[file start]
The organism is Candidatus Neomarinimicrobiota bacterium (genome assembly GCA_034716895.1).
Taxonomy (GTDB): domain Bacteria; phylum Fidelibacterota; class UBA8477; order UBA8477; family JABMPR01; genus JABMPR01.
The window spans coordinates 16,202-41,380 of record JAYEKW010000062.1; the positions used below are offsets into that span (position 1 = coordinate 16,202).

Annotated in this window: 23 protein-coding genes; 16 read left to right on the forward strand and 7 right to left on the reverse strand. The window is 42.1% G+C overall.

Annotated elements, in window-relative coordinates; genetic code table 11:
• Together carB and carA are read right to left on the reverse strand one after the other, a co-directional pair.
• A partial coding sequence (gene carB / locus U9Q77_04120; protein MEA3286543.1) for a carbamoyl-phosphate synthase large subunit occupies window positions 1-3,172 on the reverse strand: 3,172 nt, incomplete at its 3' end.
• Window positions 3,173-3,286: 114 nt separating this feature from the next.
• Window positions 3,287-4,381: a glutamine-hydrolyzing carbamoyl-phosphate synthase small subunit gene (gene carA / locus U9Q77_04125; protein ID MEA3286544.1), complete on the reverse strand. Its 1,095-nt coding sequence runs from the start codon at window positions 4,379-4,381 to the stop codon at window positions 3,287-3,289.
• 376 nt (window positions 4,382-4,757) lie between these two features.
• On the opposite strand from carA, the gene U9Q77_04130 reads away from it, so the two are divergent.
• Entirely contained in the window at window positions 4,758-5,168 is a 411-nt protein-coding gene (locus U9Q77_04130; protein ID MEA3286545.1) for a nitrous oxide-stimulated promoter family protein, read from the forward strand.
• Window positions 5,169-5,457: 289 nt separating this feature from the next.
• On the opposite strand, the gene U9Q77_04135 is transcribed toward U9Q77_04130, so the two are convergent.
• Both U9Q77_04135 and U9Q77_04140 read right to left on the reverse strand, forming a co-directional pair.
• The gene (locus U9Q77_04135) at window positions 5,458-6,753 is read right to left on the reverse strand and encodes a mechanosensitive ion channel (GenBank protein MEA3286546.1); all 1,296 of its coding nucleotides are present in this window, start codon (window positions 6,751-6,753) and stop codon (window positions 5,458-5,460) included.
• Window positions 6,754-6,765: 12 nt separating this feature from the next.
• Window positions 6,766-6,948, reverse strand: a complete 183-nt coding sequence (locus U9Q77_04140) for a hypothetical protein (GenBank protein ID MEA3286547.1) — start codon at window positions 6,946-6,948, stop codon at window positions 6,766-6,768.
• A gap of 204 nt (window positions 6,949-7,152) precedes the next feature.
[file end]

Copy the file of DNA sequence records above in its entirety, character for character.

The organism is Candidatus Neomarinimicrobiota bacterium (genome assembly GCA_034716895.1).
Taxonomy (GTDB): domain Bacteria; phylum Fidelibacterota; class UBA8477; order UBA8477; family JABMPR01; genus JABMPR01.
The window spans coordinates 16,202-41,380 of record JAYEKW010000062.1; the positions used below are offsets into that span (position 1 = coordinate 16,202).

Annotated in this window: 23 protein-coding genes; 16 read left to right on the forward strand and 7 right to left on the reverse strand. The window is 42.1% G+C overall.

Annotated elements, in window-relative coordinates; genetic code table 11:
• Together carB and carA are read right to left on the reverse strand one after the other, a co-directional pair.
• A partial coding sequence (gene carB / locus U9Q77_04120; protein MEA3286543.1) for a carbamoyl-phosphate synthase large subunit occupies window positions 1-3,172 on the reverse strand: 3,172 nt, incomplete at its 3' end.
• Window positions 3,173-3,286: 114 nt separating this feature from the next.
• Window positions 3,287-4,381: a glutamine-hydrolyzing carbamoyl-phosphate synthase small subunit gene (gene carA / locus U9Q77_04125; protein ID MEA3286544.1), complete on the reverse strand. Its 1,095-nt coding sequence runs from the start codon at window positions 4,379-4,381 to the stop codon at window positions 3,287-3,289.
• 376 nt (window positions 4,382-4,757) lie between these two features.
• On the opposite strand from carA, the gene U9Q77_04130 reads away from it, so the two are divergent.
• Entirely contained in the window at window positions 4,758-5,168 is a 411-nt protein-coding gene (locus U9Q77_04130; protein ID MEA3286545.1) for a nitrous oxide-stimulated promoter family protein, read from the forward strand.
• Window positions 5,169-5,457: 289 nt separating this feature from the next.
• On the opposite strand, the gene U9Q77_04135 is transcribed toward U9Q77_04130, so the two are convergent.
• Both U9Q77_04135 and U9Q77_04140 read right to left on the reverse strand, forming a co-directional pair.
• The gene (locus U9Q77_04135) at window positions 5,458-6,753 is read right to left on the reverse strand and encodes a mechanosensitive ion channel (GenBank protein MEA3286546.1); all 1,296 of its coding nucleotides are present in this window, start codon (window positions 6,751-6,753) and stop codon (window positions 5,458-5,460) included.
• Window positions 6,754-6,765: 12 nt separating this feature from the next.
• Window positions 6,766-6,948, reverse strand: a complete 183-nt coding sequence (locus U9Q77_04140) for a hypothetical protein (GenBank protein ID MEA3286547.1) — start codon at window positions 6,946-6,948, stop codon at window positions 6,766-6,768.
• A gap of 204 nt (window positions 6,949-7,152) precedes the next feature.